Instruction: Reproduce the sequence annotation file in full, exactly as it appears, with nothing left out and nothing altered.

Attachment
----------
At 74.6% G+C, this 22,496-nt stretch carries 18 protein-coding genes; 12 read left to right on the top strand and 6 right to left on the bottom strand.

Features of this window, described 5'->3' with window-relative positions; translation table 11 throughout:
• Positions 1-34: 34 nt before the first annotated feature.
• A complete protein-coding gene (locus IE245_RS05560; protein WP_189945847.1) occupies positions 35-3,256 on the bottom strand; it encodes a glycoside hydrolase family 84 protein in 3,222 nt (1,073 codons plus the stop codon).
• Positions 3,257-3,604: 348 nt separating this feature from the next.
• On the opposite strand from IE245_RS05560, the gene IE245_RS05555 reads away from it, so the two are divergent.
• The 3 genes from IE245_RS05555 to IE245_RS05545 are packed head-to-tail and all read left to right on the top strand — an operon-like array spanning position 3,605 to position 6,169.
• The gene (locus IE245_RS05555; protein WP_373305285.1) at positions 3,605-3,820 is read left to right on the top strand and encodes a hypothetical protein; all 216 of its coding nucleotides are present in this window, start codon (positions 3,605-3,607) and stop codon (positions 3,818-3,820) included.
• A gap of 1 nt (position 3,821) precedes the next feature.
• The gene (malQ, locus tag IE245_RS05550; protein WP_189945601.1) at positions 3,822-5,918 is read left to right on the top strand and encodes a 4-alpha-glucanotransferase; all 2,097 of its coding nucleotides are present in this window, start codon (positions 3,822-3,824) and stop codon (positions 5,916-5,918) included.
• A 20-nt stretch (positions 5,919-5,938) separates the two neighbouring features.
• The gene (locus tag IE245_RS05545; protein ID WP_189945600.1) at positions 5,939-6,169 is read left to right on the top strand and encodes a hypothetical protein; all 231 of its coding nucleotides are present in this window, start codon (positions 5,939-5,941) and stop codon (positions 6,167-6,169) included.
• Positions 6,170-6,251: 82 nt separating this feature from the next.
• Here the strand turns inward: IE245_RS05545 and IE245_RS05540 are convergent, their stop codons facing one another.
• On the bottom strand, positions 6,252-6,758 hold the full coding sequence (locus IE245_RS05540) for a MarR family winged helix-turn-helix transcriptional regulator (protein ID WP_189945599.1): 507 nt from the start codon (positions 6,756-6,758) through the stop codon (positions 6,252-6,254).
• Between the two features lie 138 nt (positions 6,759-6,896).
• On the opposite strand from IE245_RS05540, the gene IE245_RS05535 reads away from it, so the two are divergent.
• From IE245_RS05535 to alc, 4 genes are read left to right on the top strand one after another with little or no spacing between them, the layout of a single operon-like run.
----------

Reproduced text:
At 74.6% G+C, this 22,496-nt stretch carries 18 protein-coding genes; 12 read left to right on the top strand and 6 right to left on the bottom strand.

Features of this window, described 5'->3' with window-relative positions; translation table 11 throughout:
• Positions 1-34: 34 nt before the first annotated feature.
• A complete protein-coding gene (locus IE245_RS05560; protein WP_189945847.1) occupies positions 35-3,256 on the bottom strand; it encodes a glycoside hydrolase family 84 protein in 3,222 nt (1,073 codons plus the stop codon).
• Positions 3,257-3,604: 348 nt separating this feature from the next.
• On the opposite strand from IE245_RS05560, the gene IE245_RS05555 reads away from it, so the two are divergent.
• The 3 genes from IE245_RS05555 to IE245_RS05545 are packed head-to-tail and all read left to right on the top strand — an operon-like array spanning position 3,605 to position 6,169.
• The gene (locus IE245_RS05555; protein WP_373305285.1) at positions 3,605-3,820 is read left to right on the top strand and encodes a hypothetical protein; all 216 of its coding nucleotides are present in this window, start codon (positions 3,605-3,607) and stop codon (positions 3,818-3,820) included.
• A gap of 1 nt (position 3,821) precedes the next feature.
• The gene (malQ, locus tag IE245_RS05550; protein WP_189945601.1) at positions 3,822-5,918 is read left to right on the top strand and encodes a 4-alpha-glucanotransferase; all 2,097 of its coding nucleotides are present in this window, start codon (positions 3,822-3,824) and stop codon (positions 5,916-5,918) included.
• A 20-nt stretch (positions 5,919-5,938) separates the two neighbouring features.
• The gene (locus tag IE245_RS05545; protein ID WP_189945600.1) at positions 5,939-6,169 is read left to right on the top strand and encodes a hypothetical protein; all 231 of its coding nucleotides are present in this window, start codon (positions 5,939-5,941) and stop codon (positions 6,167-6,169) included.
• Positions 6,170-6,251: 82 nt separating this feature from the next.
• Here the strand turns inward: IE245_RS05545 and IE245_RS05540 are convergent, their stop codons facing one another.
• On the bottom strand, positions 6,252-6,758 hold the full coding sequence (locus IE245_RS05540) for a MarR family winged helix-turn-helix transcriptional regulator (protein ID WP_189945599.1): 507 nt from the start codon (positions 6,756-6,758) through the stop codon (positions 6,252-6,254).
• Between the two features lie 138 nt (positions 6,759-6,896).
• On the opposite strand from IE245_RS05540, the gene IE245_RS05535 reads away from it, so the two are divergent.
• From IE245_RS05535 to alc, 4 genes are read left to right on the top strand one after another with little or no spacing between them, the layout of a single operon-like run.